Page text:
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A History of Germany by Bayard Taylor

And she strove to reorganize and enlarge her army


1873. THE MAY LAWS.]

The year 1873 brought about the important legislation by which the lines between the competencies of State and Church were conclusively defined. It was designed primarily to benefit Prussia, but its effect in the end was of advantage to the whole of Germany. The bills destined to restrict the undue power of the Roman Catholic Church, in spite of violent opposition on the part of the Ultramontanes and the reactionary Feudals, were carried through the Prussian Assembly in the month of May, and hence are called the "May laws." They were met by open rebellion on the part of the Prussian episcopacy. The Catholic clergy closed the doors of their seminaries to the Government supervisors; they published protests of every form against legislation that had not the sanction of the Papal See; they omitted to make announcement to the provincial governments of newly appointed curates or beneficiaries, and demonstrated in every way their insubordination to the lay authorities. In accordance with the new laws, these rebellious acts were punished by the withdrawal of dotations that had been granted by the State to Roman Catholic seminaries or schools, and the latter in some instances were closed. The curates appointed without consent of the head authorities were forbidden to officiate, and their religious functions declared to be null and void. Then the rebellious prelates were fined or imprisoned, and, as a last resort, declared to be out

of office, while the endowments of their dioceses were administered by lay officials.

[Sidenote: 1874.]

In 1874 civil marriage was made obligatory by law, first in Prussia, and then, after receiving also the sanction of Parliament, throughout the Empire. With this measure a powerful weapon was wrenched from the hands of the clergy, and another blow was dealt. Other measures followed, under protests from Pope and clergy, and hot debating was continued in the legislative bodies, until, in 1876, matters of another nature and more momentous importance forced themselves to the front.

The work for organization and reform, up to this time, had progressed in various directions, and the proposed measures for cementing German unity had received more or less ready support in Parliament and the Assemblies of the different States. The latter had their representatives at Berlin, who were nominated by their respective sovereigns. They met in a body called the Bundesrath--the Counsel of the Federation. Any step taken by the Federal Government towards legislation affecting the whole of the Empire had to be laid before and agreed to by the Bundesrath before it could be introduced into Parliament. Thus the rights of the States were preserved, and the reigning Princes were made still to feel their importance, which tended to create harmony between them and the Empire.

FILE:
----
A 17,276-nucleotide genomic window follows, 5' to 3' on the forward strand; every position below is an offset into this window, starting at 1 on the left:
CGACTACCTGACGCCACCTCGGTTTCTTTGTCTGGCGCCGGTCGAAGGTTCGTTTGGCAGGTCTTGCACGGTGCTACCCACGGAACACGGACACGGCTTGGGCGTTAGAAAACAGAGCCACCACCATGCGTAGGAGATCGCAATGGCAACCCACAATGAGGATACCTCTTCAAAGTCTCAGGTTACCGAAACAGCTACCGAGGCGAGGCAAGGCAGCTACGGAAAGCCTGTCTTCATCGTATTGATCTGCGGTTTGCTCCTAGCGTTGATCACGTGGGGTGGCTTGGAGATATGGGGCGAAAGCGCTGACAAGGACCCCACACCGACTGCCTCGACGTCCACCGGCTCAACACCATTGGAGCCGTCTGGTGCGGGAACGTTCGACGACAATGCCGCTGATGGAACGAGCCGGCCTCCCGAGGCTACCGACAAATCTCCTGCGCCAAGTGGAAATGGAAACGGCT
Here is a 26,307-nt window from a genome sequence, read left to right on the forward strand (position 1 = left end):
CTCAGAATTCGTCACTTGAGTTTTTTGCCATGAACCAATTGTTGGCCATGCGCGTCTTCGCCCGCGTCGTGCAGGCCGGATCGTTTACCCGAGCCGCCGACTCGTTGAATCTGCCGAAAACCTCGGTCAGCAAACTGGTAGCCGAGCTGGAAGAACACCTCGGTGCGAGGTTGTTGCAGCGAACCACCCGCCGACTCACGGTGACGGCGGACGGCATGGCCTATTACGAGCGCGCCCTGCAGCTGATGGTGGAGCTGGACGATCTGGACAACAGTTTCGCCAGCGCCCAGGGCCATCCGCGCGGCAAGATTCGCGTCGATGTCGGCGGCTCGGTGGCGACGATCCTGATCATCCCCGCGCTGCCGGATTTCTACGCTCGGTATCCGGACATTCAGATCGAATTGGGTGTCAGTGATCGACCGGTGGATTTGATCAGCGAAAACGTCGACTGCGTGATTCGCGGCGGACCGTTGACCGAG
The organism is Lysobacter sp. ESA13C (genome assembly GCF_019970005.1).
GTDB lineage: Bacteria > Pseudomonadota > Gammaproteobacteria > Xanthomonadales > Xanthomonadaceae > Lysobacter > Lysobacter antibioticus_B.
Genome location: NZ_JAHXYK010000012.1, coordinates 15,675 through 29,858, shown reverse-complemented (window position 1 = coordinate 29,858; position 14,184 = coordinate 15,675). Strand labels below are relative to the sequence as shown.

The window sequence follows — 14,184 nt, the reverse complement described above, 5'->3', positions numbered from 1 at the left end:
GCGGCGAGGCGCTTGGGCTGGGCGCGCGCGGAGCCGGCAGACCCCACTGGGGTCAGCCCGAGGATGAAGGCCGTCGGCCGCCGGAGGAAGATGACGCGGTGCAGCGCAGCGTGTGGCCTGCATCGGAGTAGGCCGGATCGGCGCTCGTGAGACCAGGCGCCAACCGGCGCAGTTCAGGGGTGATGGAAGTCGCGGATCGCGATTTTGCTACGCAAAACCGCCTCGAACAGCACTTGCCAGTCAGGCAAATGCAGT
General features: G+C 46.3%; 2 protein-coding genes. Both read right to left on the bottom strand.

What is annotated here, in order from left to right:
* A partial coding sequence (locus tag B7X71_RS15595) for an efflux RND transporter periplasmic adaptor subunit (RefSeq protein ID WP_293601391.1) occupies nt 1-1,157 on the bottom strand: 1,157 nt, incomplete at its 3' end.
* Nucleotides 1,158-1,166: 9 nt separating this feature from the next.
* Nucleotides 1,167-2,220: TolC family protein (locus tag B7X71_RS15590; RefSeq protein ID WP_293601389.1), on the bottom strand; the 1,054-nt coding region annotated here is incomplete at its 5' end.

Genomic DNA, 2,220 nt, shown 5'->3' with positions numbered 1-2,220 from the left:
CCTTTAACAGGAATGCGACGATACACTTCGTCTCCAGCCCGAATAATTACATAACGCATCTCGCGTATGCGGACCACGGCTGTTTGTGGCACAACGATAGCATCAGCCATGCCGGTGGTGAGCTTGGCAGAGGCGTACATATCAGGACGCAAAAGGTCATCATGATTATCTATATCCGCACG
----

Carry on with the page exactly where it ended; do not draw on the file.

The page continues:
While the interior growth of the latter was of a healthy and steady nature, the genius of the great statesman, Prince Bismarck, was busy likewise in allaying the fears and, in a measure, mollifying the envy and jealousies of neighboring powers. In September, 1872, the Emperors of Germany, Austria, and Russia met at Berlin, to renew assurances of friendship and thus convince the world of their peaceable intentions. The cordial relations between the reigning families of Germany and Italy were strengthened by visits from court to court, and even Denmark was somewhat pacified in regard to its loss of Schleswig-Holstein. But France still frowned at a distance, and was preparing for revenge. The meeting of the three Emperors gave her additional offence, and she strove to reorganize and enlarge her army. This called forth counter-movements in Germany, where the reorganization of the army--even before the late wars a pet project of William I.--had been agreed to by Parliament. A prudent diplomacy, and the friendly demonstrations of Alexander II. to the German Emperor and his Chancellor, dispelled for a time the rising war-clouds, and the peaceful work of interior organization was continued.

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